Using real world expertise to worldbuild technologies in Independent Short Stories | World Anvil

Using real world expertise to worldbuild technologies

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In this article, I want to talk about how my science background influences the way I approach worldbuilding, and in particular how I write about technologies and magic systems.   What is my expertise? I have a MSc and Graduate Engineering Degree in Chemistry and Process Engineering and a PhD in Biomedical Sciences, and I work in biomedical research. In addition to loving writing about those topics, I also think this makes me very logical and mechanism-oriented when I write about magic and technologies.   Here, I'm going to start with a few general guidelines I use to write technologies, list a few relevant examples from my writing, and then talk a bit more about the way my expertise influences my writing.  

General guidelines


My usual process

The way I generally work is:
  • I start with some specific objectives, e.g., a hole I need to fill in my world or plot.
  • I use a prompt or current challenge to generate potential ideas.
  • I think about some cool science or history I know that I could use as inspiration for explaining the technology.
  • I look for limitations and wider consequences in my world for the technology I've just invented.

    Bank of cool ideas

    I have a "bank" of cool ideas where I can go when I need something. I make a note there every time I come across some interesting anecdotes or science fact. In addition, when I'm doing historical research, I also look in thet text at the same time to see if anything sciency catches my attention, or if it would solve a particular problem that I have. After all, it doesn't need to be "new" science; old engineering and technologies are also very cool.  

    How much details to put in your explanation?

    This is influenced by:
  • Which genre you write, with for example science fantasy and hard sci-fi requiring more explanation.
  • What are your themes/plots. If science/technology are involved there, it's best readers/players understand what's going on.
  • Who are your characters. My main characters are all scientists and engineers, so they need to know what's going on with the science, and therefore I do too.
  •   Whether you write sc-fi or fantasy should not influence how much explanation you give—I see the main difference between both as whether you use magic/the supernatural as part of your explanation.   Example of different levels of details: people are invisible because of 1) "magic", 2) there is some special chemical coating on the clothes, 3) it's a special kind of silicone polymer that can interact with magic, 4) naming exactly what molecules the polymer is made of, 5) explaining how magic particles interact with the silicon atoms.   Tips: Diagrams help explain complex ideas.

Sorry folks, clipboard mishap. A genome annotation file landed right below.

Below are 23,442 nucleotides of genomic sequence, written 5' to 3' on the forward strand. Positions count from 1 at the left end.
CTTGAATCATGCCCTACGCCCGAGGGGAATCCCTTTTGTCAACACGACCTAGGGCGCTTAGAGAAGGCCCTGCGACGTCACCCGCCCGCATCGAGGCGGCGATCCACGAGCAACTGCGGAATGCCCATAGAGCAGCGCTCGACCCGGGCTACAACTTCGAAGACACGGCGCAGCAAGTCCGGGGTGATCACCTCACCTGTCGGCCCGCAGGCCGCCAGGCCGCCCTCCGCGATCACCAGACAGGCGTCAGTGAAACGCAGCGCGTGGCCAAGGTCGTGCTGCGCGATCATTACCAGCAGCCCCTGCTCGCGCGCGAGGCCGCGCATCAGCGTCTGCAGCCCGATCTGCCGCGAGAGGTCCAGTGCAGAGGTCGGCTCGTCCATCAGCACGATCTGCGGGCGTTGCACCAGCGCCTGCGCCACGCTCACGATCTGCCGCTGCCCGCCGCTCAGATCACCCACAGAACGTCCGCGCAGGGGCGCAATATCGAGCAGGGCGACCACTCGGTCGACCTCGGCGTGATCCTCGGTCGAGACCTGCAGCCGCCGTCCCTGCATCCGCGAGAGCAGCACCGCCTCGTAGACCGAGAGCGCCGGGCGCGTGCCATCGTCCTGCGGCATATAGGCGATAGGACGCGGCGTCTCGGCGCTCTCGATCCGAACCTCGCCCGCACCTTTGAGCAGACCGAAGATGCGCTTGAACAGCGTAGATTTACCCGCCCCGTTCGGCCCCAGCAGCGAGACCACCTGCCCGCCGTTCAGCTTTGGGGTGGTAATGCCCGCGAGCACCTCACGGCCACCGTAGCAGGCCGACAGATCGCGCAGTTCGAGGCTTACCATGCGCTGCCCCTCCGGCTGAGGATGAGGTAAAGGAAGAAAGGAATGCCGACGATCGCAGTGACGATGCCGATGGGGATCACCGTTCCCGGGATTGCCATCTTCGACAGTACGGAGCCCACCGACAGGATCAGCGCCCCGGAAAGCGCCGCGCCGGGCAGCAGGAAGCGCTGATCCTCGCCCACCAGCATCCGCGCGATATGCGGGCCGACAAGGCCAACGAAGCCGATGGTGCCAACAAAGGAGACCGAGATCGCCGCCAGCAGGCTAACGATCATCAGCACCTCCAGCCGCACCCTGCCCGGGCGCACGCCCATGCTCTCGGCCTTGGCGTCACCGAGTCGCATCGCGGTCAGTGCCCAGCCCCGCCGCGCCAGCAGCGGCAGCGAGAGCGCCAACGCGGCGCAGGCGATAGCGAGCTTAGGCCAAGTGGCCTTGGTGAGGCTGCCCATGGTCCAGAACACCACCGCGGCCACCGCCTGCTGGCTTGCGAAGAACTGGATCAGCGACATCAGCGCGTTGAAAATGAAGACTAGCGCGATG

by nnie


      Here are a few examples of how I've done that in the past:  

    Using chemistry for a basic explanation

    In the article I wrote for the 2021 costume challenge, I’ve used my knowledge of chemistry to come up with the idea of using a layer of silicone polymer in my army uniform.   What I started with:
  • My main character is an engineer, so I needed to figure out their uniform.
  • The plot requires the engineers to become invisible at some point.
  •   The uniform challenge made me decide to combine both needs. I then had to come up with a way to explain how it works. I quickly came up with the idea of silicone, since I’ve worked with them before and they are actually used in clothing. I only had to read a bit more about them to come up with details about their manufacture and how they are applied to clothes. For the silicone themselves I didn’t give too much details beyond their basic working, but what I shared is sciency enough to convince most readers.   What I like about this idea is that, in the end, the science is pretty simple and the idea basic, but it is original, and sharing a few details of how the invisibility works is much more fun and interesting for me than just saying it’s “magic that makes them invisible”.

    Using engineering to come up with a magic system

    In my French 19th-century alternative history world, I knew from the start that I wanted to combine history, real/historical science, and magic. This is how I came up with my magic system:  
    • It's the 19th century, so of course the steam engine had to be involved. I decided that, in addition to mechanical power, the engine also had to generate magic in some way.
    • To make coal magical, I decided that since it's a concentrated of what's left of very old lifeforms, it would make sense that it concentrates magic too.
    • I wanted some real but outdated scientific theories. When I learned about phlogiston, I found it very cool and immediately wanted to get it involved (it's the theory that predates thermodynamics—phlogiston is a weightless substance people thought was released when matter was burnt). And so I used phlogiston theory to explain how magic is taken out of the coal and gathered by the steam engine.
        Those ideas fulfilled my initial objectives. One very cool thing I wasn't expecting at all is the importance fire took in my worldbuilding. Building on the consequences of what I invented, fire became super dangerous for humans, as it would drag all magic out of their body. This allowed me to add a lot of drama to the start of my novel where my main character gets burnt.   Because fire was so dangerous, it made sense to have flame-retardant technologies in that world. And I very conveniently had a cool idea regarding that that I was just waiting for an opportunity to use.